Changing your life is not easy. No matter if you are trying to quit smoking, take up exercise, eat better, study more, or any other improvement you might try. You have built up habits, often bad habits, which will hold you back. These may be physical, such as the muscle pains from starting up a weight or cardio regime from scratch, or mental as you reach for that pack of cigarettes you always kept hidden in the boot of your car. Sometimes, they’re a bit of both even.
Do not be afraid of your habits and failings, but do not let them hold you back either. Habits are hard to break because they are comfortable, you know exactly what will happen if you conform, how it doesn’t hurt like change does. Sometimes, a lifetime after breaking a habit, you’ll still want to go back, sometimes, once it is broken, you’ll wonder why it was ever a thing.
Growing up, I’ve had a lot of bad habits, and several good ones. I used to smoke, I used to drink, I still don’t eat right, and I barely move if I can avoid it, to name a few. But to become the person you were meant to be, you have to move past these roadblocks.
Sometimes, life will give you a hand in it, I quit drinking because I developed an allergy to it as a side effect of Asian Blush Syndrome, for instance. Drinking became excruciating, and it is easy to stop something which hurts.
Sometimes, often times, life really doesn’t want to help, at least at first. I quit smoking cold turkey, while still attending the same social events that caused me to start it in the first place. It wasn’t easy, it particularly wasn’t terribly fun, but I knew it was for the better, and I convinced myself to stop. Sometimes even today, I want to go to the local store and buy a pack of cloves, just to enjoy the scent and warmth.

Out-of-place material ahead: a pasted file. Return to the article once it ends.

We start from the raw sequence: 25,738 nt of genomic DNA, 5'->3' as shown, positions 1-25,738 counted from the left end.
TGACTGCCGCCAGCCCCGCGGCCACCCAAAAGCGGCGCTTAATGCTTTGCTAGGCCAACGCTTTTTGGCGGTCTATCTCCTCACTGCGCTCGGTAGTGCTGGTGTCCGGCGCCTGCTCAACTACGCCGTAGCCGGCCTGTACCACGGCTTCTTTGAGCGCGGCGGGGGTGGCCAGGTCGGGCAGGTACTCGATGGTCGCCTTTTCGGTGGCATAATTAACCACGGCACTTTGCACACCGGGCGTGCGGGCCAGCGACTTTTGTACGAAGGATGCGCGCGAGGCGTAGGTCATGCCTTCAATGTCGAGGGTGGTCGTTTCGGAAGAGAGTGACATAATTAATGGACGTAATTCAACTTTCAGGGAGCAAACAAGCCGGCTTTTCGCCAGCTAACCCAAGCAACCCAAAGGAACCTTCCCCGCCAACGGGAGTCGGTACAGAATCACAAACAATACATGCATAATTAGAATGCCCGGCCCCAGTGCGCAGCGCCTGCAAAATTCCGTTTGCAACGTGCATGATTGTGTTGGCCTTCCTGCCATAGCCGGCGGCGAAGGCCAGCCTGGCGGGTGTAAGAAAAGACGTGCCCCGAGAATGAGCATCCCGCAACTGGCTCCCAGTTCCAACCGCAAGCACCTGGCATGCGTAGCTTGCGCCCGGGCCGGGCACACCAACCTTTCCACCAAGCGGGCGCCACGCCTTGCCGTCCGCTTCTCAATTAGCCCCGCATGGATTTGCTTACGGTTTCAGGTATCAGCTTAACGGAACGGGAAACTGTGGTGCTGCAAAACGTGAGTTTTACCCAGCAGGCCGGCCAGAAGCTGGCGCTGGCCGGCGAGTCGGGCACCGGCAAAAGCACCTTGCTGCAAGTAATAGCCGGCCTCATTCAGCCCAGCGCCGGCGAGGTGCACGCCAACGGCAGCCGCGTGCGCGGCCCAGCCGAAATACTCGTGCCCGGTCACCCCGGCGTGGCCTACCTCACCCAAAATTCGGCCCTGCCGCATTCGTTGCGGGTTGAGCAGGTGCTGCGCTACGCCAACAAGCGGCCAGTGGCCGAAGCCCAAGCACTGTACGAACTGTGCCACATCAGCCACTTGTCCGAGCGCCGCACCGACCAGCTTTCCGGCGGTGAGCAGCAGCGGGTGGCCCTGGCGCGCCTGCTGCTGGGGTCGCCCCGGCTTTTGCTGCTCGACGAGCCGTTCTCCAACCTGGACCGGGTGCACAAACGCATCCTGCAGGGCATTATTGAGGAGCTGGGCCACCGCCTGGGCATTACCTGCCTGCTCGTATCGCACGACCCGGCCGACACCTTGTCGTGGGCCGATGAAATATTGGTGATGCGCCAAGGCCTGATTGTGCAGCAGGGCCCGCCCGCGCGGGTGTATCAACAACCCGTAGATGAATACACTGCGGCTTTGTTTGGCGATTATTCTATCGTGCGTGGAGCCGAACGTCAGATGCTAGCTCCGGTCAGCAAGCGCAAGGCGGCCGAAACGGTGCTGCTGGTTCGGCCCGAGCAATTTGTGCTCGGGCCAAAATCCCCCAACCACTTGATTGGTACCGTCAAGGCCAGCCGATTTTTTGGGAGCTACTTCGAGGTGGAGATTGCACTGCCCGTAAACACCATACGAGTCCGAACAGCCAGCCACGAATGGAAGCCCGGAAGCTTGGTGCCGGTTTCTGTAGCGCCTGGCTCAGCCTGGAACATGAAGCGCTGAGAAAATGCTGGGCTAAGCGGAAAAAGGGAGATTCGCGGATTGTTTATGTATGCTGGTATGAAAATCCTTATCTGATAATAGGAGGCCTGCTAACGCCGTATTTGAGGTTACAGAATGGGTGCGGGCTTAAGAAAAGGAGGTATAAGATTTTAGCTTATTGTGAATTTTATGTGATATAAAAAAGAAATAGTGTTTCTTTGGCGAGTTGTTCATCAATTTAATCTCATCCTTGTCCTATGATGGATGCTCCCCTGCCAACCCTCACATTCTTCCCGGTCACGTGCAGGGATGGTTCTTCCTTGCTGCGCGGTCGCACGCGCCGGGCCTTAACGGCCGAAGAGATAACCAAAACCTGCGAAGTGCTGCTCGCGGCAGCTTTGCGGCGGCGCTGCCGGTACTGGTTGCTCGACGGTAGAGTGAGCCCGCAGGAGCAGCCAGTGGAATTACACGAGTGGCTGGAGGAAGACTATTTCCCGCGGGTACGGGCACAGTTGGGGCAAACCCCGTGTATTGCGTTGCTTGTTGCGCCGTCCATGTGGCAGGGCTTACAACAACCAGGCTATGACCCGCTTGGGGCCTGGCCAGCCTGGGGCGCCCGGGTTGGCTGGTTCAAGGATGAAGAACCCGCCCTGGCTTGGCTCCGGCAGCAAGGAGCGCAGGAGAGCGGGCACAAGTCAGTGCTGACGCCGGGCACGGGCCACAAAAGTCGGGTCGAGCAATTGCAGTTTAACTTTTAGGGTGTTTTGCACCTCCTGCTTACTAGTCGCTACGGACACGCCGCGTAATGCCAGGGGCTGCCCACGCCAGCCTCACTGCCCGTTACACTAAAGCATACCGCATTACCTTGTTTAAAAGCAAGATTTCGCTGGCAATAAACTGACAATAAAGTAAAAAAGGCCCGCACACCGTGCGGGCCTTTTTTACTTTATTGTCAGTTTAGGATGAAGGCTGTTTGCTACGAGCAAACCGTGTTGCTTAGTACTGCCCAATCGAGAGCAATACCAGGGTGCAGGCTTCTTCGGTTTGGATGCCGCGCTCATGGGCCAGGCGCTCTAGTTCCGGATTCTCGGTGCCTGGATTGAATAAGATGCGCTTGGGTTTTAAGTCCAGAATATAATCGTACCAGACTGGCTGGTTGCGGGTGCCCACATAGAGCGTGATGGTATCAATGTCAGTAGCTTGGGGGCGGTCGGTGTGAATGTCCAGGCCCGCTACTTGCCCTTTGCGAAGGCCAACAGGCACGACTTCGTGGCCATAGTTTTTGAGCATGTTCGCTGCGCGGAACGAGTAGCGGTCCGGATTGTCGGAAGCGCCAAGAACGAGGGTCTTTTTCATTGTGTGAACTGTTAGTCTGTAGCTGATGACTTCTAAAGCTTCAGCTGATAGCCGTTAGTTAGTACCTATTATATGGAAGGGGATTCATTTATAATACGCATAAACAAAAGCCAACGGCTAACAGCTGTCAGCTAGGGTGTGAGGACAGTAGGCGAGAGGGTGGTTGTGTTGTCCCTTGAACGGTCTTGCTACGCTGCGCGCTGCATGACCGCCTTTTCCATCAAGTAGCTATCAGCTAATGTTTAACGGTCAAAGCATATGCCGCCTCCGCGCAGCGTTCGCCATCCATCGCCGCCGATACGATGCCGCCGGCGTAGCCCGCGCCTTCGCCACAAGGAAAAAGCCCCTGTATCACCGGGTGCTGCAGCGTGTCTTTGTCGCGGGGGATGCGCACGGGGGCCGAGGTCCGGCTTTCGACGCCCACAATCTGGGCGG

Regardless, you must not give in. Make breaking your habits a new habit. Don’t try and give them all up at once, but pick one, stick with it for a day, two days, then a week, two weeks, remind yourself why you’ve made the change as you reach the three week milestone, cheer for yourself after a month, but never look back. Back is always a rose tinted history, but instead make new friends with your better habits. Always pair removing one thing with the inclusion of another, more productive thing. For instance, don’t just stop smoking, maybe spend the time dancing and enjoying other parts of the club rather than just the front stoop. Don’t but the carbs, think of it as adding greens and protein. Don’t “watch less TV”, instead “explore your world”. Doing this will give you a positive spin, something your brain can latch onto as a reward, instead of only giving yourself the stick.
Personally, I am making it a habit to break away from my computer (particularly games and TV) more, and I’m replacing it with exercise and the goal to ready myself for Japan. What habit are you working on? What will you replace it with? Let me know in the comments and let’s make that journey together. And follow me and next time we’ll talk about ways to always reach your goals.
The Ranting Loon